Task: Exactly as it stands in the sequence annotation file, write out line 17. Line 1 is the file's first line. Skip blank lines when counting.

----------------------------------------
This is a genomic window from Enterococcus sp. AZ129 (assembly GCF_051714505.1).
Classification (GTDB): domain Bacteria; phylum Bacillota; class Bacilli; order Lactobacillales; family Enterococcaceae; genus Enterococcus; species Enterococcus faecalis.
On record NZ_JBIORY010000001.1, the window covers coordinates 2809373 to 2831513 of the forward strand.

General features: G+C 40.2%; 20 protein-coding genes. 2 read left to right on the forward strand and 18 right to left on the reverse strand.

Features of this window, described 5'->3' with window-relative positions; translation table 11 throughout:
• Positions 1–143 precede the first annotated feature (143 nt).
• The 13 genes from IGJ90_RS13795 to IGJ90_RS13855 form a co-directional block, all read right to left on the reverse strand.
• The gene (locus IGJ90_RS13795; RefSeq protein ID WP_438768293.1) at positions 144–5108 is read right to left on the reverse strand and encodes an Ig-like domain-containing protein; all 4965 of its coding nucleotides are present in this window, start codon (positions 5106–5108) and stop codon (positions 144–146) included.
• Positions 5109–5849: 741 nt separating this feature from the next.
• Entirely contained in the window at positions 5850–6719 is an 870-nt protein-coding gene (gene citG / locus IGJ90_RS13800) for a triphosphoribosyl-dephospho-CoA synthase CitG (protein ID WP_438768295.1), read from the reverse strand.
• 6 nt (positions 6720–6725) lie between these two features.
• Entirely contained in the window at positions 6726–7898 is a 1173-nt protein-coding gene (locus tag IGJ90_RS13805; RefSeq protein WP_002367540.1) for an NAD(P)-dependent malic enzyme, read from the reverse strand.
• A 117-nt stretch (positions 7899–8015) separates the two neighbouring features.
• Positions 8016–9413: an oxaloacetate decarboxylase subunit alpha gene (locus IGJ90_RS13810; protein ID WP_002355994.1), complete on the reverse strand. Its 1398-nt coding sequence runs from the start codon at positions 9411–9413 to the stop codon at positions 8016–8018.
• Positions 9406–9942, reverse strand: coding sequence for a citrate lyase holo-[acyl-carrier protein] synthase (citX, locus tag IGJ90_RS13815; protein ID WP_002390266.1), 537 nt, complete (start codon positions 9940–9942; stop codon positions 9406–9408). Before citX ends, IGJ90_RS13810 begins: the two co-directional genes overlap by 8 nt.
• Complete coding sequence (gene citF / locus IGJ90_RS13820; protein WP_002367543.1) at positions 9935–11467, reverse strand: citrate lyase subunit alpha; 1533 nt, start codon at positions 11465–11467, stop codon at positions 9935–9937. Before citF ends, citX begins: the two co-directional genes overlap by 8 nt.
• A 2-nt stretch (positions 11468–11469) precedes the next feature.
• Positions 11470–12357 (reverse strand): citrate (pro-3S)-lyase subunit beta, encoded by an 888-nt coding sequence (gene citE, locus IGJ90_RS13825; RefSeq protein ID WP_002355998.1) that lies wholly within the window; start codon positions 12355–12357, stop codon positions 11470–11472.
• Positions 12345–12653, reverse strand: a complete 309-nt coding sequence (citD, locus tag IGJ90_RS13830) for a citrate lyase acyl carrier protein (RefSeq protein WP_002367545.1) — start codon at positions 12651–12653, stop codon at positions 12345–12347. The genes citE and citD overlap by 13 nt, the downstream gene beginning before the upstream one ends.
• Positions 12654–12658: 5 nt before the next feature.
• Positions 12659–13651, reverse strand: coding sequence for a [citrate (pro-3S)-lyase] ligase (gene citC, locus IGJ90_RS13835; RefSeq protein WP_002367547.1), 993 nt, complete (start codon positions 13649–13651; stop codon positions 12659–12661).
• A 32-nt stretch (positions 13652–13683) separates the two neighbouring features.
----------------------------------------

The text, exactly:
• A 2-nt stretch (positions 11468–11469) precedes the next feature.